It is hard to believe that it is twenty years since the Berlin Wall came down. But its legacy can be seen throughout an Eastern Europe that has been transformed since, in no small part thanks to the openness of the European Union to countries in the region. I spent over a week in old GDR in 1985, with a Quaker group, where we combined the obligatory visits to the propaganda ministry and those implementing Dresden's ten year plan with far more enlightening evenings in the company of East German Quakers.
There was no hint then that the whole edifice of the GDR might be about to tumble. But one was struck by the appetite of those one met for the wider world. Clearly well-educated, they wanted to read and experience more than their censors would allow, and they devoured that which was permitted. A charming retired history teacher in Dresden, who proved an excellent guide to the city's splendid art collection, had managed to retain a sense of humour despite having had to teach her subject in the Nazi and Communist years. She kept her sanity listening to BBC broadcasts and watching West German news bulletins that the authorities tried to distract people from viewing by screening BBC Miss Marple episodes against them. Even then, among religious people, there were some signs of the struggles that would give birth to New Forum and the ultimately successful church-led protests that led to the fall of the Wall. But these were small scale efforts to avoid the humiliations that often came with trying to keep a faith in a society where it was officially discouraged.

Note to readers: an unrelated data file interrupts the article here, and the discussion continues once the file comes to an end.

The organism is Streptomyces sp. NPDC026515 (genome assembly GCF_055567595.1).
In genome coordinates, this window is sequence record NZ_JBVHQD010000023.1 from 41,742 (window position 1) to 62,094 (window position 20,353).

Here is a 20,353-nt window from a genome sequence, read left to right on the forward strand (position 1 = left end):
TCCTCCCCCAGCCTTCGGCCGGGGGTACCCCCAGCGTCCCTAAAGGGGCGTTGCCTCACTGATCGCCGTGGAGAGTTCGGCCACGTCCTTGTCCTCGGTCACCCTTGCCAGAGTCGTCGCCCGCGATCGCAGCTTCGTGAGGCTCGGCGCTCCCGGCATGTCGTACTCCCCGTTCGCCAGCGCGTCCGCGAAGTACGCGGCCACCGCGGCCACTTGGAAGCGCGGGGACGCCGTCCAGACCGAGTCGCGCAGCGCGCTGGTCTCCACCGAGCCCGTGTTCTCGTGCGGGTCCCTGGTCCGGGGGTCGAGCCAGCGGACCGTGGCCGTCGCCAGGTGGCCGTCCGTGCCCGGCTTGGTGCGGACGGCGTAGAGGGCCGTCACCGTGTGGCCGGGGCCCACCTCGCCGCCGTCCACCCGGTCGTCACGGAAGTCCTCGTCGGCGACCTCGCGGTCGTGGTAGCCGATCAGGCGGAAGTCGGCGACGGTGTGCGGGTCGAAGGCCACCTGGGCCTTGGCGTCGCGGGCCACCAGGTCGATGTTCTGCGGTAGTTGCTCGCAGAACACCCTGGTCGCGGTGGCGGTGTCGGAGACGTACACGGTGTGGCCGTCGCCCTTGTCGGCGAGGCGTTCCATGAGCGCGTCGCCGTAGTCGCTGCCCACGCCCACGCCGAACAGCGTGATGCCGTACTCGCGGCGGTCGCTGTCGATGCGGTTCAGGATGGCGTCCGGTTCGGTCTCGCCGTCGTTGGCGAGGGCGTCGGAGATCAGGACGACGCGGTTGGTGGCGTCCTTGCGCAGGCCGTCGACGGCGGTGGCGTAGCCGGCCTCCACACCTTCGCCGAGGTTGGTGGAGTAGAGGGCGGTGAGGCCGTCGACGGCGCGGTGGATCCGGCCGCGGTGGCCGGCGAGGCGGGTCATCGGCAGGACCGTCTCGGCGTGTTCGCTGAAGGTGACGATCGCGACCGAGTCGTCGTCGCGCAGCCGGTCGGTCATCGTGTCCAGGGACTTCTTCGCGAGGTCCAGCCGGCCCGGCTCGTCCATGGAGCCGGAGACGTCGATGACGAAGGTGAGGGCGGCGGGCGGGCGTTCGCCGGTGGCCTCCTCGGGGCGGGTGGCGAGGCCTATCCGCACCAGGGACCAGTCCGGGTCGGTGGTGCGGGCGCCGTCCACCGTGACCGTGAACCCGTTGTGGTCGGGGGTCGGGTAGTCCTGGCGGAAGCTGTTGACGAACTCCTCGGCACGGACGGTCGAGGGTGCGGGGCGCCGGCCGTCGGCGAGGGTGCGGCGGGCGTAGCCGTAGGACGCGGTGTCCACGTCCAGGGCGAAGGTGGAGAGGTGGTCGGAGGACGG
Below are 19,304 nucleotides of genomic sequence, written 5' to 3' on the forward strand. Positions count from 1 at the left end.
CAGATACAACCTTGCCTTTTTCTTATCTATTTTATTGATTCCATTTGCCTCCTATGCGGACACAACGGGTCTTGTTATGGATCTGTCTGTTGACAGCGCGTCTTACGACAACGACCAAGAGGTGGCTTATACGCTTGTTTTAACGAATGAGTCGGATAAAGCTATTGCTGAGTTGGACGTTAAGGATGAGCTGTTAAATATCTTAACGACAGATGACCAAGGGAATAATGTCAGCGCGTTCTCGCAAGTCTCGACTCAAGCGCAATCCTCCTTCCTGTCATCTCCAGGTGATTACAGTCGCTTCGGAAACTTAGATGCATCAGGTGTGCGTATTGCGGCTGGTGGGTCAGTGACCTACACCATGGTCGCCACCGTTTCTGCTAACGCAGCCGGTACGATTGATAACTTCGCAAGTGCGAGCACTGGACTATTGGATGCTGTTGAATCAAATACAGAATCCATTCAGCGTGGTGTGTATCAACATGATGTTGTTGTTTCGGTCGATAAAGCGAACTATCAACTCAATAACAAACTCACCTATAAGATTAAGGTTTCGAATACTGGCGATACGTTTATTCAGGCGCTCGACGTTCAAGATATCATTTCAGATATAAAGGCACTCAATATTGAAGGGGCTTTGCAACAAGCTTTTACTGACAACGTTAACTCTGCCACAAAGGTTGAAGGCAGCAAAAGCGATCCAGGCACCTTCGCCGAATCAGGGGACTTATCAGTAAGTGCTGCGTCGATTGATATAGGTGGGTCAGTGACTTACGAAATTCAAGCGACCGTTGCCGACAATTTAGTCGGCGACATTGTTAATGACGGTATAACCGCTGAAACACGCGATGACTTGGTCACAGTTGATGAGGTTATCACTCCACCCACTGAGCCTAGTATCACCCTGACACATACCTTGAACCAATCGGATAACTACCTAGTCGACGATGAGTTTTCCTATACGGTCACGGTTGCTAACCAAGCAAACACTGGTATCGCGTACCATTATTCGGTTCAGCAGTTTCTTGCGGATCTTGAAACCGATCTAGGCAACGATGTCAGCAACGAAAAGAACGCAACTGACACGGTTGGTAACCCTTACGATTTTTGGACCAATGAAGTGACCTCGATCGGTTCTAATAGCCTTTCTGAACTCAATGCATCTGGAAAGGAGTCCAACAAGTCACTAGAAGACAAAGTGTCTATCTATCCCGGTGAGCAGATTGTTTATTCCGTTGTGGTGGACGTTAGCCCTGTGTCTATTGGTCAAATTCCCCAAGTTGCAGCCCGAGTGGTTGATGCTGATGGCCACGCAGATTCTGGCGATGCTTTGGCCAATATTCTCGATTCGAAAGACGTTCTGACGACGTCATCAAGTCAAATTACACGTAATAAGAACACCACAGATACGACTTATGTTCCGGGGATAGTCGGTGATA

Leaving the virtually deserted streets of East Berlin, with their feel of the 1950s, to take the U-bahn into West Berlin after ten days on that side of Iron Curtain was a profoundly strange feeling. Little did we know that within four years the ghastly security apparatus that divided the city would come tumbling down. Two years ago, when I took my first trip back to the city since 1985, it was great to see how much had changed, and what had not been shown on that first visit, particularly the way the TV tower shows a cross at certain times of the day that furious GDR officials had never been able to eliminate. True, there was a bit of Ostalgie in the fascinating GDR museum, but there was much more the sense of a city that is going places again, and is far more than just the political capital of a united Germany. Today's celebrations are significant not just because of what they mean to Berlin, but because of what they signify for a Europe that is no longer divided by the grotesque stitch-up that followed Yalta.